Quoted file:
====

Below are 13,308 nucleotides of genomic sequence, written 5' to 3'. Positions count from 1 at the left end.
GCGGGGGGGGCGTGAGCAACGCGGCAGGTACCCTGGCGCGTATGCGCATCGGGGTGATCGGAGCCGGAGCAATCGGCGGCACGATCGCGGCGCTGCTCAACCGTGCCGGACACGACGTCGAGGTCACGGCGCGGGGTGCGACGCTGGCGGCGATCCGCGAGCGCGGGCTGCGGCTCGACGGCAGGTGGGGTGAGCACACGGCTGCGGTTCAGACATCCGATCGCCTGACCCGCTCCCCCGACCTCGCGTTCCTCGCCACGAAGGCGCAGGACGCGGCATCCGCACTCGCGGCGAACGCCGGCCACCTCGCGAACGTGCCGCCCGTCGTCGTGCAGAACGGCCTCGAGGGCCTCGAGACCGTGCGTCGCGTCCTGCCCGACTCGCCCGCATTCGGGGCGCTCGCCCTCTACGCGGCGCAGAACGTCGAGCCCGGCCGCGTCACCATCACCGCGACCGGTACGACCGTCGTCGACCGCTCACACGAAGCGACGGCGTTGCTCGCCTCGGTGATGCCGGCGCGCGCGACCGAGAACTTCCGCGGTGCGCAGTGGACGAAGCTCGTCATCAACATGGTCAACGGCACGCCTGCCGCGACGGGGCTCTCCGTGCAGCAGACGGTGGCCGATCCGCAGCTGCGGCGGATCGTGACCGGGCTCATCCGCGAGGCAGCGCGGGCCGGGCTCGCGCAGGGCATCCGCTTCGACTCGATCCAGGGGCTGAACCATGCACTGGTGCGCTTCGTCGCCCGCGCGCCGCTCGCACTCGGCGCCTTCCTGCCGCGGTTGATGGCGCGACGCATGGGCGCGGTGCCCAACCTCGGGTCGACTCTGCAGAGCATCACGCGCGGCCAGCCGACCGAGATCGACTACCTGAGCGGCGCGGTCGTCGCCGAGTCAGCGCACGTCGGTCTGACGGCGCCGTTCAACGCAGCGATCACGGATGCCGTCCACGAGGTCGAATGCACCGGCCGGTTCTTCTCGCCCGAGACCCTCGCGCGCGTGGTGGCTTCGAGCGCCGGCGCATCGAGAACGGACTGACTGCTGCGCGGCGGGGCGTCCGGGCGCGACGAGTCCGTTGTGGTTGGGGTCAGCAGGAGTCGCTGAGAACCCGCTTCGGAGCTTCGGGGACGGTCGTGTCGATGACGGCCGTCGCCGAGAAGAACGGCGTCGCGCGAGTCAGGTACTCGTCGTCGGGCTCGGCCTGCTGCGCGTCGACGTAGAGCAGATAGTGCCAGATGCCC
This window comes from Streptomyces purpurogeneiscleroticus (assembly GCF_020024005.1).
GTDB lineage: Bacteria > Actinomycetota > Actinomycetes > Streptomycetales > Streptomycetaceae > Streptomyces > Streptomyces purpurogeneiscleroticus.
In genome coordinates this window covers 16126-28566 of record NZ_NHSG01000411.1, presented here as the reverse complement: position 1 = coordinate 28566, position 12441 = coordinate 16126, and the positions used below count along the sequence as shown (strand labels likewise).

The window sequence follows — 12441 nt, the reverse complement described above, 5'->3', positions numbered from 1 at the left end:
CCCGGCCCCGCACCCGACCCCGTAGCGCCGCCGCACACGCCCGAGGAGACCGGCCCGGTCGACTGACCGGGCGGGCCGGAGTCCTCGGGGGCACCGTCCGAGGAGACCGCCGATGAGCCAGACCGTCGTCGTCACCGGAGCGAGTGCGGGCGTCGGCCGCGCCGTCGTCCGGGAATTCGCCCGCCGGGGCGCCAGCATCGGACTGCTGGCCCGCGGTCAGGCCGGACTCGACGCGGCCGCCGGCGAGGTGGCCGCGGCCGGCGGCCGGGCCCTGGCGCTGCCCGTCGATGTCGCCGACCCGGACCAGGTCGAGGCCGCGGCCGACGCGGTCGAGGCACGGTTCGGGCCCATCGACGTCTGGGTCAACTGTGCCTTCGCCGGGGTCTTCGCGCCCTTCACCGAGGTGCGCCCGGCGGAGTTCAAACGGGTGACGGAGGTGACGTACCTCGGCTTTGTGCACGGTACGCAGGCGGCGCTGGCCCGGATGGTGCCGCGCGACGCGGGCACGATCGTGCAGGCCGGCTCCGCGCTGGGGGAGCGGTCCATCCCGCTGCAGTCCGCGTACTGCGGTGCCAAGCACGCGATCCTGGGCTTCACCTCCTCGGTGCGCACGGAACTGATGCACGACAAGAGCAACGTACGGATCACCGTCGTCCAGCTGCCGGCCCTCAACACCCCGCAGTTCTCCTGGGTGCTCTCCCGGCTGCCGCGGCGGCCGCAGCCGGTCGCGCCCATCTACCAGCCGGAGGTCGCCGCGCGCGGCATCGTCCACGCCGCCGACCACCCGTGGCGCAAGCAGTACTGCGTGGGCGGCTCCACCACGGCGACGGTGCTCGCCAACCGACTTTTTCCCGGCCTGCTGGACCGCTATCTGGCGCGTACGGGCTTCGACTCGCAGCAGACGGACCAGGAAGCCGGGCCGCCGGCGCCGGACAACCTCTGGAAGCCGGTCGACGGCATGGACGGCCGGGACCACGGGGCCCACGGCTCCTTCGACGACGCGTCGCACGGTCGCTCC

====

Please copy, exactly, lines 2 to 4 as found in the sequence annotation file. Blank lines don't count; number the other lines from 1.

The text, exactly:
GCGGGGGGGGCGTGAGCAACGCGGCAGGTACCCTGGCGCGTATGCGCATCGGGGTGATCGGAGCCGGAGCAATCGGCGGCACGATCGCGGCGCTGCTCAACCGTGCCGGACACGACGTCGAGGTCACGGCGCGGGGTGCGACGCTGGCGGCGATCCGCGAGCGCGGGCTGCGGCTCGACGGCAGGTGGGGTGAGCACACGGCTGCGGTTCAGACATCCGATCGCCTGACCCGCTCCCCCGACCTCGCGTTCCTCGCCACGAAGGCGCAGGACGCGGCATCCGCACTCGCGGCGAACGCCGGCCACCTCGCGAACGTGCCGCCCGTCGTCGTGCAGAACGGCCTCGAGGGCCTCGAGACCGTGCGTCGCGTCCTGCCCGACTCGCCCGCATTCGGGGCGCTCGCCCTCTACGCGGCGCAGAACGTCGAGCCCGGCCGCGTCACCATCACCGCGACCGGTACGACCGTCGTCGACCGCTCACACGAAGCGACGGCGTTGCTCGCCTCGGTGATGCCGGCGCGCGCGACCGAGAACTTCCGCGGTGCGCAGTGGACGAAGCTCGTCATCAACATGGTCAACGGCACGCCTGCCGCGACGGGGCTCTCCGTGCAGCAGACGGTGGCCGATCCGCAGCTGCGGCGGATCGTGACCGGGCTCATCCGCGAGGCAGCGCGGGCCGGGCTCGCGCAGGGCATCCGCTTCGACTCGATCCAGGGGCTGAACCATGCACTGGTGCGCTTCGTCGCCCGCGCGCCGCTCGCACTCGGCGCCTTCCTGCCGCGGTTGATGGCGCGACGCATGGGCGCGGTGCCCAACCTCGGGTCGACTCTGCAGAGCATCACGCGCGGCCAGCCGACCGAGATCGACTACCTGAGCGGCGCGGTCGTCGCCGAGTCAGCGCACGTCGGTCTGACGGCGCCGTTCAACGCAGCGATCACGGATGCCGTCCACGAGGTCGAATGCACCGGCCGGTTCTTCTCGCCCGAGACCCTCGCGCGCGTGGTGGCTTCGAGCGCCGGCGCATCGAGAACGGACTGACTGCTGCGCGGCGGGGCGTCCGGGCGCGACGAGTCCGTTGTGGTTGGGGTCAGCAGGAGTCGCTGAGAACCCGCTTCGGAGCTTCGGGGACGGTCGTGTCGATGACGGCCGTCGCCGAGAAGAACGGCGTCGCGCGAGTCAGGTACTCGTCGTCGGGCTCGGCCTGCTGCGCGTCGACGTAGAGCAGATAGTGCCAGATGCCC
This window comes from Streptomyces purpurogeneiscleroticus (assembly GCF_020024005.1).
GTDB lineage: Bacteria > Actinomycetota > Actinomycetes > Streptomycetales > Streptomycetaceae > Streptomyces > Streptomyces purpurogeneiscleroticus.